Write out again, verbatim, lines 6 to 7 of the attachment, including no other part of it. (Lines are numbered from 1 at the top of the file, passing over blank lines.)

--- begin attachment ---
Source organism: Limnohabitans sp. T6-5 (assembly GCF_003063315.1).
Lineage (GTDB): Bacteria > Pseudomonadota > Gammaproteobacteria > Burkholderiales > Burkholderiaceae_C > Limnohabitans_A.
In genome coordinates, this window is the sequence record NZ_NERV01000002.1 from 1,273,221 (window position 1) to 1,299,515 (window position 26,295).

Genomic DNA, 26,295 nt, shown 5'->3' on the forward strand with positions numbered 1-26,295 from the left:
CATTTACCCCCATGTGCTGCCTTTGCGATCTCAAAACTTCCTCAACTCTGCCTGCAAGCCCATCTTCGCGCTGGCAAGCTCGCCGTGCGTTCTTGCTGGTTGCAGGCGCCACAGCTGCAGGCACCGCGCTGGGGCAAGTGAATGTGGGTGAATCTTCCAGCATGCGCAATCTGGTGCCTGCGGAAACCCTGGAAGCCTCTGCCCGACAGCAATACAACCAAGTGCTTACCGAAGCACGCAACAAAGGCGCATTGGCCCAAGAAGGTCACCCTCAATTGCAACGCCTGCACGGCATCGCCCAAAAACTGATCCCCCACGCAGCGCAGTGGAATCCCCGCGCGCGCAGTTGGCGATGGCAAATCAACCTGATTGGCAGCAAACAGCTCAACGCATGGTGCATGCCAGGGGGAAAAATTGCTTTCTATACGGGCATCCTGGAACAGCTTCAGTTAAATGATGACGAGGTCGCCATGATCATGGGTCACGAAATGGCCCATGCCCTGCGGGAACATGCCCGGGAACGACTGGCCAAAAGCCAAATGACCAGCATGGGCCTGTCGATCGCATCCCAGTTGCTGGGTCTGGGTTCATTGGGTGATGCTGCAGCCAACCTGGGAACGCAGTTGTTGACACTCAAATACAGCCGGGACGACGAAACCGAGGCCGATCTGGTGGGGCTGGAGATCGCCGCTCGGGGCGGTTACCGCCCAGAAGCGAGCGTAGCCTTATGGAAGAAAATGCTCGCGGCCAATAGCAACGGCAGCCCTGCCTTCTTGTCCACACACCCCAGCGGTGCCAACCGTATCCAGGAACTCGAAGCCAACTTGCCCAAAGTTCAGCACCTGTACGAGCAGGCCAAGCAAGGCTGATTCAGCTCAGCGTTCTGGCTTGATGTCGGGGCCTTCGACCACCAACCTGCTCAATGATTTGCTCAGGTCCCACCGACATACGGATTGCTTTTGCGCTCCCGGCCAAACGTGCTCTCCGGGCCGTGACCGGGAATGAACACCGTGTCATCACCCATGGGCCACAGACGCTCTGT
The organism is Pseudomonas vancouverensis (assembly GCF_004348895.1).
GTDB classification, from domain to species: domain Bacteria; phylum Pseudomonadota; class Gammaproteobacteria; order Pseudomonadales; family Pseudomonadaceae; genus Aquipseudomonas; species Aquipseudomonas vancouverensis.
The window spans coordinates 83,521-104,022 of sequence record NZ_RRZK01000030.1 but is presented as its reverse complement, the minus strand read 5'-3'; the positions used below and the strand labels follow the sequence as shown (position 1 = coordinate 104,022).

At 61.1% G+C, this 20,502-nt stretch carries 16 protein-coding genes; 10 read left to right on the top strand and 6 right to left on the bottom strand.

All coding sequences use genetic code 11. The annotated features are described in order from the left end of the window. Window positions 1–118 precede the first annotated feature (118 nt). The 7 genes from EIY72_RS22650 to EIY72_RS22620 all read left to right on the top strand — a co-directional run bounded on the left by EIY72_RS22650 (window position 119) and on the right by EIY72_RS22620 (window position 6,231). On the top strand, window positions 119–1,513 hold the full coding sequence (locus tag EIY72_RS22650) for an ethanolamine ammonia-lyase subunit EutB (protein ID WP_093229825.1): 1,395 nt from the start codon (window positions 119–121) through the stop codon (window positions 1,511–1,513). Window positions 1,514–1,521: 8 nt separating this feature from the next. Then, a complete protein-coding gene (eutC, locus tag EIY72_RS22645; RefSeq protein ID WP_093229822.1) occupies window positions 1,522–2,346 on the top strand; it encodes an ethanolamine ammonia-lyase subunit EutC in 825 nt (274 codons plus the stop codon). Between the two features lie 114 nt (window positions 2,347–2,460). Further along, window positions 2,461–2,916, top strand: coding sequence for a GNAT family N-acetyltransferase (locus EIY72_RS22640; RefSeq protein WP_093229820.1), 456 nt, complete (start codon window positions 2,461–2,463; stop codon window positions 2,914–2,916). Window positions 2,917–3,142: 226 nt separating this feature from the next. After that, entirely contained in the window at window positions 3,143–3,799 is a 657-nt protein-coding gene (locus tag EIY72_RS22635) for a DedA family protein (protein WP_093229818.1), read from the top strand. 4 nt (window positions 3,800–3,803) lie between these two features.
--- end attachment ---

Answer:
The organism is Pseudomonas vancouverensis (assembly GCF_004348895.1).
GTDB classification, from domain to species: domain Bacteria; phylum Pseudomonadota; class Gammaproteobacteria; order Pseudomonadales; family Pseudomonadaceae; genus Aquipseudomonas; species Aquipseudomonas vancouverensis.